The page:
By July 24, 2015 Read More →

Encana new strategy focuses on Texas oil fields, Western Canada shale

Encana may sell assets if low oil prices persist, says CEO

Encana Corp. says continued low oil prices have forced it to trim its workforce by more than 200 over the past month, while concentrating two oil deposits in Texas and shale operations in Western Canada.


Doug Suttles, Encana CEO.

The exploration and production company now has 1,400 fewer workers than when it unveiled a new strategy in the fall of 2013.

When Encana announced what it described as its new, more focused direction, it cut close to 1,000 jobs and has been paring down its head count further since then.

CEO Doug Suttles says one of the reasons for the recent job cuts is that today’s oil prices are much lower than what was expected when Encana launched its new strategy.

U.S. benchmark crude is below US$50 a barrel, less than half of where it was last year.

Encana’s net loss for the second quarter was $1.6 billion, mostly due to an impairment charge. Without that and other unusual items in the mix, Encana’s operating loss was US$167 million.

During the same quarter a year earlier, Encana posted a net profit of US$271 million and an operating profit of US$171 million.

Encana’s spending this year is focused on two oil deposits in Texas and two shale gas formations in Western Canada.


Photo by Shaun T. Polczer.

Encana shares were down more than nine per cent in mid-day trading on the Toronto Stock Exchange at C$10.20.

Suttles said oil prices are going to have to rise above US$50 a barrel eventually to meet long-term global demand for energy. But for now, it’s hard to predict how long the doldrums are going to last, he said.

“We have to let the market rebalance. There’s been quite a bit of speculation about when and how that will occur, but it’s clearly trying to find its feet,” he said.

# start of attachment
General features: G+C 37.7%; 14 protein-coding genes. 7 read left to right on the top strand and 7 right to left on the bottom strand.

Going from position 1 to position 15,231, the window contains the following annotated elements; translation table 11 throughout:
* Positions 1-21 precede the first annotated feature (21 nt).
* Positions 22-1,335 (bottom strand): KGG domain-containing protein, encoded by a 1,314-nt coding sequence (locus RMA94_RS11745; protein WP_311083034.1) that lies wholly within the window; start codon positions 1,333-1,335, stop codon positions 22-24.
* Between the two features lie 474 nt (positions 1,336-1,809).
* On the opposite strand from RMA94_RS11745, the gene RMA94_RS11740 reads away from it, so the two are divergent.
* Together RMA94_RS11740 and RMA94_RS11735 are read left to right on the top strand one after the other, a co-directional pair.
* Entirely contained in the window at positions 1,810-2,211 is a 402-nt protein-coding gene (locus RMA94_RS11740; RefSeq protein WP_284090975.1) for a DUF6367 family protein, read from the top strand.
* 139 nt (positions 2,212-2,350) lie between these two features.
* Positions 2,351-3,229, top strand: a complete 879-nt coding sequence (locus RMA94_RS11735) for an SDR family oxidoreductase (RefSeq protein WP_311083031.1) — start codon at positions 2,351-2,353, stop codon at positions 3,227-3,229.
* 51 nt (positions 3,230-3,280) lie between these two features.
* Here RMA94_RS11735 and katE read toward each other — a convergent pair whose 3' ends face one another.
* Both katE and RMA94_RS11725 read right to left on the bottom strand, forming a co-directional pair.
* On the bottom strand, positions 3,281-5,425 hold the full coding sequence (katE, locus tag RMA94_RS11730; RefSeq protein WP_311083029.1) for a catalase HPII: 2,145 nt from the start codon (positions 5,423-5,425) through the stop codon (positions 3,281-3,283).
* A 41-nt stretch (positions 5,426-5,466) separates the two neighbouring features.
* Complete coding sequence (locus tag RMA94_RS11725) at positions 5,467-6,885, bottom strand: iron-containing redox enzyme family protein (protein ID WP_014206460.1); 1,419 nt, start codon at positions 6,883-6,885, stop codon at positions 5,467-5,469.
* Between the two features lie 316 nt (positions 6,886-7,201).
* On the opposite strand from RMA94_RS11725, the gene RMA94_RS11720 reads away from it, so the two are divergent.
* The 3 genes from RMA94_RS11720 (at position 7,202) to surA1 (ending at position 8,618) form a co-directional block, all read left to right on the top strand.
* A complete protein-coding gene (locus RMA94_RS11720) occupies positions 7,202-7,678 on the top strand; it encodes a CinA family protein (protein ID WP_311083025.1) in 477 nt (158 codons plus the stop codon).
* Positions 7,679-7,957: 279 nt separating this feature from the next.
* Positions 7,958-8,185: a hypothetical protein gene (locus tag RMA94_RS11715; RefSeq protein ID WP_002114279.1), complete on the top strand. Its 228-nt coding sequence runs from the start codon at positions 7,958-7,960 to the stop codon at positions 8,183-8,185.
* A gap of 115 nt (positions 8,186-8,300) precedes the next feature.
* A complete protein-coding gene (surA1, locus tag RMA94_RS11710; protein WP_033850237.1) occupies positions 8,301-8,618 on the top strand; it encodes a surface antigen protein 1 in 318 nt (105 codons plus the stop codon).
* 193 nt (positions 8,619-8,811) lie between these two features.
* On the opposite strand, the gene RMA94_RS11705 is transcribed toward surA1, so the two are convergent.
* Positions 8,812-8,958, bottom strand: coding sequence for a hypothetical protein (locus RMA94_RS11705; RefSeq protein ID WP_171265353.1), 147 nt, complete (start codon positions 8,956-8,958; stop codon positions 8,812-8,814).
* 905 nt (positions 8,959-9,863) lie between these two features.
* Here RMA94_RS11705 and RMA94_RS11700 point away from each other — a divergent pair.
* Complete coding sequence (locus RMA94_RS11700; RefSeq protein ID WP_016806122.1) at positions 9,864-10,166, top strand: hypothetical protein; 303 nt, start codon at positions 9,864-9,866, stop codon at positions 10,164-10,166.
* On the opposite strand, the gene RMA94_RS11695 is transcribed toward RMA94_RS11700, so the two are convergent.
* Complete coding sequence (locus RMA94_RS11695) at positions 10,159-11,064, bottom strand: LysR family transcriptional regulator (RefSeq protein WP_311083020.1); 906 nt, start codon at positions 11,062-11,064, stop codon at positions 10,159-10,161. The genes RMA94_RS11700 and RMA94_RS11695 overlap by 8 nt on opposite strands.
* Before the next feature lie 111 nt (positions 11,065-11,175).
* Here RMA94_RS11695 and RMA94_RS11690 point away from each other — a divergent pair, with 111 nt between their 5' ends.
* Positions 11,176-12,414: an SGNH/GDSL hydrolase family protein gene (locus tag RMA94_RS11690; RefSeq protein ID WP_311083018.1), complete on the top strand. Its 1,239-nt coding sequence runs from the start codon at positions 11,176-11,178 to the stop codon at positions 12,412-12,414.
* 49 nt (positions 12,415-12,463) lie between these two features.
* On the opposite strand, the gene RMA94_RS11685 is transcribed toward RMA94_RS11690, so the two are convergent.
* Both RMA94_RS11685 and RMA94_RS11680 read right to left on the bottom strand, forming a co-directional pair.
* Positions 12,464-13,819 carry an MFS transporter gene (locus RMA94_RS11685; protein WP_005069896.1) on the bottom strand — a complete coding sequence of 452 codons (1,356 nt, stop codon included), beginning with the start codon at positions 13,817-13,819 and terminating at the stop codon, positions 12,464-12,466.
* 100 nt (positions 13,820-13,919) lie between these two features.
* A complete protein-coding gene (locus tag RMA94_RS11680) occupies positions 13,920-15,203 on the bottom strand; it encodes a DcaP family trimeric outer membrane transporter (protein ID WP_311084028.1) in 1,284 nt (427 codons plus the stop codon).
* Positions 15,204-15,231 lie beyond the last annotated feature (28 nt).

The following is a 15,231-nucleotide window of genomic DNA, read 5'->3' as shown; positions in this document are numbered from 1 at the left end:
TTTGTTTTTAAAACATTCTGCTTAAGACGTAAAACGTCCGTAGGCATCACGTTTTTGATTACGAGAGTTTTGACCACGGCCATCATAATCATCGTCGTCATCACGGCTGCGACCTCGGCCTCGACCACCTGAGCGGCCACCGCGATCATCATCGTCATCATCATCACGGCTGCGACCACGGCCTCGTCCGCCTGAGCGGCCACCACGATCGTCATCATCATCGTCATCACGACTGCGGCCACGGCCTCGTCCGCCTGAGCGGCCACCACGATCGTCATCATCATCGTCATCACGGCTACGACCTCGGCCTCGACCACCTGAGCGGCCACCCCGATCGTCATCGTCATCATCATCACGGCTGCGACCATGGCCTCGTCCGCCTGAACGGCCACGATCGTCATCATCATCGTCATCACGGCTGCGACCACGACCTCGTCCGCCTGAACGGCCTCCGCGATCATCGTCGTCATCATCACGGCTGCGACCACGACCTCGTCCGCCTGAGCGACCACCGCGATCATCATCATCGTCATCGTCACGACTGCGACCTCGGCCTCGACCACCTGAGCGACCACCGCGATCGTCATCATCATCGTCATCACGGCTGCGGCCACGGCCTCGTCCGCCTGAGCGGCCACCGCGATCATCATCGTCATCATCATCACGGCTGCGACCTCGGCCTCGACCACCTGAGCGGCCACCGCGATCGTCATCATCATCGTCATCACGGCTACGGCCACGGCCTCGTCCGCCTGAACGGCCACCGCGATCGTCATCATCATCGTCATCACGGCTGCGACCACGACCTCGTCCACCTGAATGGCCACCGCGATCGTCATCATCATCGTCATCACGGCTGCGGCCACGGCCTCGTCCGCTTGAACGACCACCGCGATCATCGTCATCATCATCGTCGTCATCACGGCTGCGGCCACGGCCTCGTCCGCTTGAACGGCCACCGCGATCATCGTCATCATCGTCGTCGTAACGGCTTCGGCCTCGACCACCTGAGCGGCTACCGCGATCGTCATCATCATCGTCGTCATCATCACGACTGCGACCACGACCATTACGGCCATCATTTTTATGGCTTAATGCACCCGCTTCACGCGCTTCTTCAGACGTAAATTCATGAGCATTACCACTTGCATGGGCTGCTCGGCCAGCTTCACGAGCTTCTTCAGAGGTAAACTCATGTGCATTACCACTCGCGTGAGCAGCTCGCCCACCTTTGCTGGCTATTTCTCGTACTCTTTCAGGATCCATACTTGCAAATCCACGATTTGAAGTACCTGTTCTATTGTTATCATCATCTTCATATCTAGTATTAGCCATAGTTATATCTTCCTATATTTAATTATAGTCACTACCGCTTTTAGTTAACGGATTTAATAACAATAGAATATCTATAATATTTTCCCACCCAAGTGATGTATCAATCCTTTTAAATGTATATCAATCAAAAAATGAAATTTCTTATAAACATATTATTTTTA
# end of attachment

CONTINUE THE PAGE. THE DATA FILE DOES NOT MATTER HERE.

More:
Demand has been growing more than expected, but that’s been offset by higher output by the Organization of Petroleum Exporting Countries.

“The real question is does it work itself out over six months or does it take a couple of years and I don’t know the answer to that,” Suttles said. “We’re well prepared to manage through that, though.”

Suttles signalled that Calgary-based Encana may want to tighten up its portfolio further and put assets up for sale.

Without divulging details of Encana’s plans, Suttles said he sees deals picking up generally in the market during the second half of this year.

“The longer you’re in a lower price, the more likely the buyer and the seller can get closer to what they expect to receive and I think that’s happening,” he said.

When Encana announced slimmed-down spending plans in February, Suttles said phones started ringing. Potential buyers were wondering whether assets that aren’t getting capital this year may be up for grabs.

“We took that as a compliment because we think we have a quality set of assets – even the ones we’re not investing into – run by a great set of people.”

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